Then the 25ml will be more than enough, thank you. Considering doing this when I change my dif oil.
 
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chevymitchell

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Then the 25ml will be more than enough, thank you. Considering doing this when I change my dif oil.
Oh yes, 25mL will be plenty. Make sure to have some mineral spirits or something to clean the nozzle when you're finished potting your sensors. That way, you'll be ready for when you want to use it on the next project.
 

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I decided to do this to my Jeep since I've been seeing more and more reports of locker issues. My Wrangler is from Spring 2018, has 17,000 miles on it, and lockers have been working fine. Below is a picture of the rear locker sensor and you can see gear oil is inside. I think oil came in through the electrical connector area as there was a lot of oil pooled in there.

The front locker sensor was nice and dry.

I'm waiting for the potting to cure, hopefully I continue to have flowless lockers after this is all said and done.

Untitled.jpg
 

Dave928

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from the photos it seems like you should be able to drill 2 or 3 holes without removing the sensor from the diff? fill it from the bottom up. let it cure. refill the diff.

but if it is out, i think i'd spray some electrical cleaner in the connector receptacle and put just a dab of potting compound in the bottom of it to seal the pins.
 
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chevymitchell

chevymitchell

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from the photos it seems like you should be able to drill 2 or 3 holes without removing the sensor from the diff? fill it from the bottom up. let it cure. refill the diff.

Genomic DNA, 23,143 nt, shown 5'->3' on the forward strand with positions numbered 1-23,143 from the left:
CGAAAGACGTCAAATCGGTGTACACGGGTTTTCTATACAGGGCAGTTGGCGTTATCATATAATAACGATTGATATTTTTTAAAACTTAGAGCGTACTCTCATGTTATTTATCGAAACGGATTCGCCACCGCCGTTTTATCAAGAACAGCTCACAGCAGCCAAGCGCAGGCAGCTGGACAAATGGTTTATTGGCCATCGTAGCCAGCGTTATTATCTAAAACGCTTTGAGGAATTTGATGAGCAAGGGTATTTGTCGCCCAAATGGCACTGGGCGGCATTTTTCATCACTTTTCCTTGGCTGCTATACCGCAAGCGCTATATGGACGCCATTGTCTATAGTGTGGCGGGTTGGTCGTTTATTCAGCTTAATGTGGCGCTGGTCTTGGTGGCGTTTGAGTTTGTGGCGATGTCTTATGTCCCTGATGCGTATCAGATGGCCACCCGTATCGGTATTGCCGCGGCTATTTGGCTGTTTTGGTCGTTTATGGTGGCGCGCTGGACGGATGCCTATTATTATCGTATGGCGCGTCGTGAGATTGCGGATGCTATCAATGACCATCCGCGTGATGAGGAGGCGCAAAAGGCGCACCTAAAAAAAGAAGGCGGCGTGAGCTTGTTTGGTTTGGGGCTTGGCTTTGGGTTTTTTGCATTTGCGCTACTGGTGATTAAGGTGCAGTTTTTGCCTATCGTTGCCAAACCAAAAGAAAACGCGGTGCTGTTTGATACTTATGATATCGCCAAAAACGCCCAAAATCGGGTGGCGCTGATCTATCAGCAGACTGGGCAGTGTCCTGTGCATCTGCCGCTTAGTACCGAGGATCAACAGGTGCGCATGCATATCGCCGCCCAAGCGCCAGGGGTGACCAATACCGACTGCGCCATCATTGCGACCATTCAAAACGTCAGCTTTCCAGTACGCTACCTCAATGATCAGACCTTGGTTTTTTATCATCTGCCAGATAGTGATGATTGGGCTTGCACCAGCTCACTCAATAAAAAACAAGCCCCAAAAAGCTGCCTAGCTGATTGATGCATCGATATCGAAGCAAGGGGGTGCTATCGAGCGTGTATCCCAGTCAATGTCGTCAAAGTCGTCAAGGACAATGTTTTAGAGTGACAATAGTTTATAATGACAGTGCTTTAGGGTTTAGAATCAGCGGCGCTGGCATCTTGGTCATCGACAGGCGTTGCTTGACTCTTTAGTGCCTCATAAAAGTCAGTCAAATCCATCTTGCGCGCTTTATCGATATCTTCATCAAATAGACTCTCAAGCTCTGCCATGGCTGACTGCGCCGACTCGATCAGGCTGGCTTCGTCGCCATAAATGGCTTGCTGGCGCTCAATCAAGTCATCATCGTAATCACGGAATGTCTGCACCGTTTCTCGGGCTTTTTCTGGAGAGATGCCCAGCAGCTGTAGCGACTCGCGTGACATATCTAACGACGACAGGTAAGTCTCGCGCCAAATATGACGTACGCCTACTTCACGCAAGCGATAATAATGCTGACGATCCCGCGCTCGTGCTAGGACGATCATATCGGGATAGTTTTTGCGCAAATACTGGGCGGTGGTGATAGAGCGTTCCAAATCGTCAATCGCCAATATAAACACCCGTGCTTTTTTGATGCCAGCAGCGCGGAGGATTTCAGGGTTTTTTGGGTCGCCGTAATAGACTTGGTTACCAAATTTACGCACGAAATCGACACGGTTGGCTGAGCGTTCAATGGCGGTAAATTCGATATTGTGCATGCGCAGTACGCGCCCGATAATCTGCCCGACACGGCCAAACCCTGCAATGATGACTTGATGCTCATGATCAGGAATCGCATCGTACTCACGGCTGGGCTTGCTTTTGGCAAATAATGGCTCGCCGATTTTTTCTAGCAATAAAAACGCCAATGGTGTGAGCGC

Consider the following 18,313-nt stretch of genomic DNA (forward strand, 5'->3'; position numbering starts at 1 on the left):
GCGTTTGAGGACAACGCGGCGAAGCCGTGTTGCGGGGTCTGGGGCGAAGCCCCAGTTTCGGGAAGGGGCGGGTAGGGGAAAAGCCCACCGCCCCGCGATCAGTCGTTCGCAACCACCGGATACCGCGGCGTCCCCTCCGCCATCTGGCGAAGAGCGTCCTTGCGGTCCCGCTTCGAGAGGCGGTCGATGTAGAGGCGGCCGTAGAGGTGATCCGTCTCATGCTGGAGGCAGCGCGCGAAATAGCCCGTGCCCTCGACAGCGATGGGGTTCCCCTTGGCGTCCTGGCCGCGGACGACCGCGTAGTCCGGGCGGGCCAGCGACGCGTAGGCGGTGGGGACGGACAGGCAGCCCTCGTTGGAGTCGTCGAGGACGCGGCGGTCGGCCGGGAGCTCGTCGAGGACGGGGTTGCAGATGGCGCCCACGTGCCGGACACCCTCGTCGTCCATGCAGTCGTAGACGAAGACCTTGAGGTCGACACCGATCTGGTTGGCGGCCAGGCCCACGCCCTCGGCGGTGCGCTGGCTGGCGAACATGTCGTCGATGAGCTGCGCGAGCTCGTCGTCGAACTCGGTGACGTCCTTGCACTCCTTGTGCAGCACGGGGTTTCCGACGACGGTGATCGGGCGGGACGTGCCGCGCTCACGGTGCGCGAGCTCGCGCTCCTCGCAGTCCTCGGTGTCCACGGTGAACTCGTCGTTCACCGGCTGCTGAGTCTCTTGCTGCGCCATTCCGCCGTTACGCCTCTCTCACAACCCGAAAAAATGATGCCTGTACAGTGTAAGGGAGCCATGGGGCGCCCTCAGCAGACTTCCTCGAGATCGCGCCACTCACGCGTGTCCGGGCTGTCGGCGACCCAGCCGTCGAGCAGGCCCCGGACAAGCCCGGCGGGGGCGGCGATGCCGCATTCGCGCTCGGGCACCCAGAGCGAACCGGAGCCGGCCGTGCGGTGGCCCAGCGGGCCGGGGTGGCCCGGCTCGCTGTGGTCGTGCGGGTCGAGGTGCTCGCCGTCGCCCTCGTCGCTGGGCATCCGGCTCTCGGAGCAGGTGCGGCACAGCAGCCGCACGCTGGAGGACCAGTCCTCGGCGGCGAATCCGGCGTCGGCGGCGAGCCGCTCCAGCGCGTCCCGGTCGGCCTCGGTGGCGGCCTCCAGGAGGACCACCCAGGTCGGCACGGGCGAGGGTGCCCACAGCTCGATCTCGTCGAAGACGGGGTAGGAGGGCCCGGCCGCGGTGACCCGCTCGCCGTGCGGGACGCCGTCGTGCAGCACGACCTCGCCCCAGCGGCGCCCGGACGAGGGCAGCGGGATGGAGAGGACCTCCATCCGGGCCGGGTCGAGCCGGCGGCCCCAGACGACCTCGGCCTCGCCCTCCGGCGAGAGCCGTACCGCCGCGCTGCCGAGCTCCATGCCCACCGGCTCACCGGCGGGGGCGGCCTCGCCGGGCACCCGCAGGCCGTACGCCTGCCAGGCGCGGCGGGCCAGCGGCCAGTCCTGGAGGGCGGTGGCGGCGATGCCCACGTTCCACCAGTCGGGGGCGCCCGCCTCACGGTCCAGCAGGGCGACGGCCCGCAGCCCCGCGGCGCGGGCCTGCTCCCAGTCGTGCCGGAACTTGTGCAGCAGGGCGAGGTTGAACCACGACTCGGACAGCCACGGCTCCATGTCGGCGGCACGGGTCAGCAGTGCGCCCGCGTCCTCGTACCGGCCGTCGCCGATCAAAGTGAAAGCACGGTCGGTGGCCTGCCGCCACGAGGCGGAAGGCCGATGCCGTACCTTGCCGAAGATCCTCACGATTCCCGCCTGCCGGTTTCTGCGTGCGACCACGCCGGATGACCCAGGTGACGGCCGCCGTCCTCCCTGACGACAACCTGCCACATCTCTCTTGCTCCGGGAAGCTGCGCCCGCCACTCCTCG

but if it is out, i think i'd spray some electrical cleaner in the connector receptacle and put just a dab of potting compound in the bottom of it to seal the pins.
The sensors will definitely need to be removed for this process. The compound is runny and will just drain out.

Also, do not pot the pins or plug from the outside. Pot the sensor per the write-up and this will seal the plug from the inside. Only put dielectric grease inside the plug.
 
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chevymitchell

chevymitchell

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I decided to do this to my Jeep since I've been seeing more and more reports of locker issues. My Wrangler is from Spring 2018, has 17,000 miles on it, and lockers have been working fine. Below is a picture of the rear locker sensor and you can see gear oil is inside. I think oil came in through the electrical connector area as there was a lot of oil pooled in there.

The front locker sensor was nice and dry.

I'm waiting for the potting to cure, hopefully I continue to have flowless lockers after this is all said and done.

Untitled.jpg
Nice work. Yours was on the brink of failing. Hopefully, this was caught in time and things will be ok.
 

Bearded_Dragon

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I decided to do this to my Jeep since I've been seeing more and more reports of locker issues. My Wrangler is from Spring 2018, has 17,000 miles on it, and lockers have been working fine. Below is a picture of the rear locker sensor and you can see gear oil is inside. I think oil came in through the electrical connector area as there was a lot of oil pooled in there.

The front locker sensor was nice and dry.

I'm waiting for the potting to cure, hopefully I continue to have flowless lockers after this is all said and done.
Update: Everything is back together and tested both lockers offroad today with 0 issues! Thanks @chevymitchell for making a great thread!